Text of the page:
Art Activism show + It’s electric!

As I hinted a few posts ago, one of my paintings was accepted into an art show. The opening is this week, so here are the details… I am happy to invite you to the Art Activism group exhibition at the ZACC!

Some of the pieces at the show...
Some of the pieces you’ll find at the show… (courtesy ZACC website)
Just a tiny little slice of the piece.
…and a tiny little slice of mine, as a teaser.

From their website:

“Join the Zootown Arts Community Center for the Art Activism Group Art Show that will be kicking off the Big Sky Documentary Film Festival.  Artworks take on a number of political, cultural, social, and environmental issues that are pertinent to the conversation today.  Enjoy an evening of thought-provoking art, ideas, and conversation– oh and wine!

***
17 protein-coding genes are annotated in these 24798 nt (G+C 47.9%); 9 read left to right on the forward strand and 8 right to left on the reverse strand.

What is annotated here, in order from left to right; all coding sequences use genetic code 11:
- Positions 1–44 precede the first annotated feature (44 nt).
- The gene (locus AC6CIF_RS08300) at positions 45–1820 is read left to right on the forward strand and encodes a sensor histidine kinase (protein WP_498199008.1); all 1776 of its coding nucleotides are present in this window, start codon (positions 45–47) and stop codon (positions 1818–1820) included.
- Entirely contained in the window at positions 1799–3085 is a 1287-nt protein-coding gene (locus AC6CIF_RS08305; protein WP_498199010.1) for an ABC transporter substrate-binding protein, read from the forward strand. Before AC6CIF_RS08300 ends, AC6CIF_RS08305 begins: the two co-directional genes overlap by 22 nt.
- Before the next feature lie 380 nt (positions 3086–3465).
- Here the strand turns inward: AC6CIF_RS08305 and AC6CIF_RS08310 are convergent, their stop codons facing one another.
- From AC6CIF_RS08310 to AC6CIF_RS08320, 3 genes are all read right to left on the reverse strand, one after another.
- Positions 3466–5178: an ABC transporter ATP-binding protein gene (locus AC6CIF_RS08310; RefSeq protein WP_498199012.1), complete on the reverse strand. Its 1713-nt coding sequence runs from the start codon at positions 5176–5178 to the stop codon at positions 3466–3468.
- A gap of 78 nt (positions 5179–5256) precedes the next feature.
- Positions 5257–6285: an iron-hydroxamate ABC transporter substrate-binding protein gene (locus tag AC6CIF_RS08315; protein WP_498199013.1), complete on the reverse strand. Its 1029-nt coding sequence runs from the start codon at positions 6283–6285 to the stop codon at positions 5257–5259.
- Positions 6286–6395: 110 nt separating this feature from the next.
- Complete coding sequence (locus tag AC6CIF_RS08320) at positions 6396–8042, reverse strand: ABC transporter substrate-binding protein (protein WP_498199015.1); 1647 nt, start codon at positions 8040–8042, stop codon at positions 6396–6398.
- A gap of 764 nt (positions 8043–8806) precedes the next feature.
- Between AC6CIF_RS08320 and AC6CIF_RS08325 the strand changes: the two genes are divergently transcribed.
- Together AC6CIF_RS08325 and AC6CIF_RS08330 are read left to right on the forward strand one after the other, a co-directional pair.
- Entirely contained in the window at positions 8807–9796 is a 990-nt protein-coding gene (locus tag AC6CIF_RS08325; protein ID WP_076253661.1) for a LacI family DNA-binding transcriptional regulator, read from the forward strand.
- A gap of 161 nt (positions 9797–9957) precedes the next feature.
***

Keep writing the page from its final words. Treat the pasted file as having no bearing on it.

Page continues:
“Please join us in welcoming these moving and relevant artworks to the gallery during the grand opening February 12, from 5:30 to 8:30 p.m. If you are unable to attend the show the artworks will be on display in the Main Gallery for the month of February. Please stop by during our open hours, 11am to 6pm, Monday through Saturday.”

The ZACC is just north of the railroad tracks, at 235 North 1st St West in Missoula. This will also be a great year to check out a few films in the coming weeks, support local filmmakers, and indie movie theaters like the Roxy, the Wilma, and the Silver. J. and I haven’t made it out yet, but this will be the year we start.